IHEA Looks Forward to Release of Australian Universities Accord Interim Report

Independent Higher Education Australia (IHEA) looks forward to the release this Wednesday of the Australian Universities Accord Interim Report.

Late this afternoon, Professor Mary O’Kane AC, Chair of the Australian Universities Accord Panel, presented the Australian Universities Accord Interim Report to Hon Jason Clare MP, Minister for Education.

Minister Clare will address the National Press Club of Australia this Wednesday and release the Interim Report

The Australian Universities Accord higher education review is a collaboration between the Australian Government, peak bodies, education providers, experts, and other representatives to build a long-term plan for Australia’s higher education sector.

The Accord is the first broad review of the sector since the 2008 Review of Higher Education (the Bradley Review). The Accord Panel will make recommendations to both the Australian Government and the sector to improve the quality, accessibility, affordability, and sustainability of higher education to meet the current and future needs of the nation.

The Interim Report is anticipated to deliver priority actions to the Minister for Education, with a final report to be delivered by December 2023.

IHEA has been involved in the Accord process throughout, representing our members and the independent higher education sector. This followed our earlier recommendation in 2022 for such a review to develop a national strategy for higher education structural reform to drive efficiencies, address economic demands, and realise the enormous scientific, societal, and commercial potential of the sector.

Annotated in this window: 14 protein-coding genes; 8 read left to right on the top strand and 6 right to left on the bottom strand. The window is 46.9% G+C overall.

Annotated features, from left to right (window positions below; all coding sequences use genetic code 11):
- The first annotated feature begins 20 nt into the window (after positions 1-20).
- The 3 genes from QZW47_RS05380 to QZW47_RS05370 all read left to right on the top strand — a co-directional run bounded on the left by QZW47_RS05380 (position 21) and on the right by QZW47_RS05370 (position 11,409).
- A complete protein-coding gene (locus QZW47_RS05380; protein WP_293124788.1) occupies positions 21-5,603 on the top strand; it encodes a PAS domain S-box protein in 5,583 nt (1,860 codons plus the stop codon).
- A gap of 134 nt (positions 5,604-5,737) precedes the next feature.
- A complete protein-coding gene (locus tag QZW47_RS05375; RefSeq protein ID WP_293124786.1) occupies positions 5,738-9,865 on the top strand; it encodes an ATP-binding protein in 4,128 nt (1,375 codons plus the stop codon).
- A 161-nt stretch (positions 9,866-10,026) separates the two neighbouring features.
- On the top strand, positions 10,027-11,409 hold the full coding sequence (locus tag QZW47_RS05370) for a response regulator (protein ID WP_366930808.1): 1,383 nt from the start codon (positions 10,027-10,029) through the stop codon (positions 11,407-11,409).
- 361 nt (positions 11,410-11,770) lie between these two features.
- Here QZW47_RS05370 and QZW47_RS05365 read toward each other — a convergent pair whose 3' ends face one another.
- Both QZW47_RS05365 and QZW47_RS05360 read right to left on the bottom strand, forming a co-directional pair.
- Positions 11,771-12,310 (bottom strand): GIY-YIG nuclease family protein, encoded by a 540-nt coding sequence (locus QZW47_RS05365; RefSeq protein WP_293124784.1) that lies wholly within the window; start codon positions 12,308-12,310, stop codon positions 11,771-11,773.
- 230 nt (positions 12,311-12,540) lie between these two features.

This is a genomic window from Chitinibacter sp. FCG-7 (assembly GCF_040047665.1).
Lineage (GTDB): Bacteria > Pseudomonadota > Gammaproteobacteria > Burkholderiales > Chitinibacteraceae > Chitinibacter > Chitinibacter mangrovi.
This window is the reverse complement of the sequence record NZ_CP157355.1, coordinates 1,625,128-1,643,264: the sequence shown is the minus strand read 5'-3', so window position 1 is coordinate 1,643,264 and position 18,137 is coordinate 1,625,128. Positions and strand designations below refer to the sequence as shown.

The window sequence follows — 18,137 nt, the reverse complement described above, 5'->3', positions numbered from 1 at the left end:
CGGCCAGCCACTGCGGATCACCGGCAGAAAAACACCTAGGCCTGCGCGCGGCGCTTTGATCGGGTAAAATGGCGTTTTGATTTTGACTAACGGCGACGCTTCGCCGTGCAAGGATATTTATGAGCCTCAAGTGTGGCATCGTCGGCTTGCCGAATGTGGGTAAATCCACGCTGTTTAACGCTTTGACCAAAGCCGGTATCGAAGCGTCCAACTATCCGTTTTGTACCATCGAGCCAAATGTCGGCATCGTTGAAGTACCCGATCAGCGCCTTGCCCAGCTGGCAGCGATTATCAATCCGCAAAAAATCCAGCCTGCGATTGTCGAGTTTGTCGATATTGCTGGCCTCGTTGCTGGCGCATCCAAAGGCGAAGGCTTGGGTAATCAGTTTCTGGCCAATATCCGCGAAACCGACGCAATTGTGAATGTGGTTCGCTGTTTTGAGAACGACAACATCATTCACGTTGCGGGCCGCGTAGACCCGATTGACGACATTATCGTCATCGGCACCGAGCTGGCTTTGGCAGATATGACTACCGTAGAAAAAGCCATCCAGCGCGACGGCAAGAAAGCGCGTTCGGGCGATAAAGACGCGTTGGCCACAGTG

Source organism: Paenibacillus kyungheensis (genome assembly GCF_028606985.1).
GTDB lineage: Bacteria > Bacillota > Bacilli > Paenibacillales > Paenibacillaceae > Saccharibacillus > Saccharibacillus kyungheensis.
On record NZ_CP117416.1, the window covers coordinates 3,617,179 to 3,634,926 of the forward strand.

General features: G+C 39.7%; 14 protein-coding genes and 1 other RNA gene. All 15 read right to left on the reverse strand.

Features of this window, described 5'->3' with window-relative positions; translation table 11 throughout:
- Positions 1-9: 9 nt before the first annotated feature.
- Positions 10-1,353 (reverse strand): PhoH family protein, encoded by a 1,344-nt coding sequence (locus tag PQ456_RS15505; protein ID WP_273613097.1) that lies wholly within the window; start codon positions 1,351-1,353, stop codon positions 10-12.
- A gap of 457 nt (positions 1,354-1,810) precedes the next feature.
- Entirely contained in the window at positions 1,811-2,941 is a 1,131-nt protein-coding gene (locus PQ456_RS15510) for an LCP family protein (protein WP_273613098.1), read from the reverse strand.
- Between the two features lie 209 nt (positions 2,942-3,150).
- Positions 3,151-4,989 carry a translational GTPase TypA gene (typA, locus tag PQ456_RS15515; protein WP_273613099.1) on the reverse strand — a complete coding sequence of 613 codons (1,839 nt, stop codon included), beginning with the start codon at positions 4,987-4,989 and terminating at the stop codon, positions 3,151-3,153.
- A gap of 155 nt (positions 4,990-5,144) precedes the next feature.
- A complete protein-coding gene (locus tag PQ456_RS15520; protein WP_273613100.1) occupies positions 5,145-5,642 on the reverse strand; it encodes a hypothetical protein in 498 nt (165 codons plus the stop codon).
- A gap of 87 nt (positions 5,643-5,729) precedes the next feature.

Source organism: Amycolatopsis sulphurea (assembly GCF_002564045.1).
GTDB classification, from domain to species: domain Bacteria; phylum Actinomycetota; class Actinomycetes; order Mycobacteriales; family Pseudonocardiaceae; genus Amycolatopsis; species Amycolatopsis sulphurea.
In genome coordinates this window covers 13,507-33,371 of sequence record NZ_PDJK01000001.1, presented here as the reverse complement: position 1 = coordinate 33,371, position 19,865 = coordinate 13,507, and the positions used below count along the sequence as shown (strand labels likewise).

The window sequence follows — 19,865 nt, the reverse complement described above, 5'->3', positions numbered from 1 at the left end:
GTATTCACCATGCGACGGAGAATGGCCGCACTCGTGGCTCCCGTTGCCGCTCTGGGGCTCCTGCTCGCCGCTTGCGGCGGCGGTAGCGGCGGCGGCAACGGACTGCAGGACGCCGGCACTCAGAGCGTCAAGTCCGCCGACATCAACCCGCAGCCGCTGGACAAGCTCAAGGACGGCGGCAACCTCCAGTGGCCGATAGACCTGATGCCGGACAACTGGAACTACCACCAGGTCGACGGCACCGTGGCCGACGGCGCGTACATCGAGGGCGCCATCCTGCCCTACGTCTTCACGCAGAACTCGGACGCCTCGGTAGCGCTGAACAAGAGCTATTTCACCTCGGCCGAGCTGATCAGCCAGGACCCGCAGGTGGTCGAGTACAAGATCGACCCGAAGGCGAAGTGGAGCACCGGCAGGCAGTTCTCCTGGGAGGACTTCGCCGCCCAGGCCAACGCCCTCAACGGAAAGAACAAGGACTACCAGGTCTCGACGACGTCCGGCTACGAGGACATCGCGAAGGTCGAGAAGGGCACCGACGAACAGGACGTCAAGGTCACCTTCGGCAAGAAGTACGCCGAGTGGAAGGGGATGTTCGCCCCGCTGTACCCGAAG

IHEA CEO Dr Peter Hendy has been, and will continue to be, an active member of the Universities Accord Ministerial Reference Group – a sounding board and a source of advice to the team developing the Accord.

IHEA has also provided two submissions to the Accord process. Firstly, on consultation on the Accord terms of reference in which we outlined key priority areas. Secondly, in response to the Accord Panel Discussion Paper, where we outlined 22 recommendations.

“In the Accord review, IHEA seeks a combination of immediate and longer-term changes to higher education policy settings to address current needs and educate the workforce of the future,” said IHEA CEO, Dr Peter Hendy.

"There are several sensible and equitable reforms available which can have immediate benefit to the Australian community and economy, whilst also energise the sector to deliver for future generations.”

“Australia’s diverse independent higher education sector is central to the success of Australian tertiary education. Independent higher education institutions deliver quality education and a student experience that leads the nation in student quality rankings. Higher education reform should incorporate and harness the enormous capability of Australian independent higher education.”

IHEA Submission on Australian Universities Accord Panel Discussion Paper Consultation - April 2023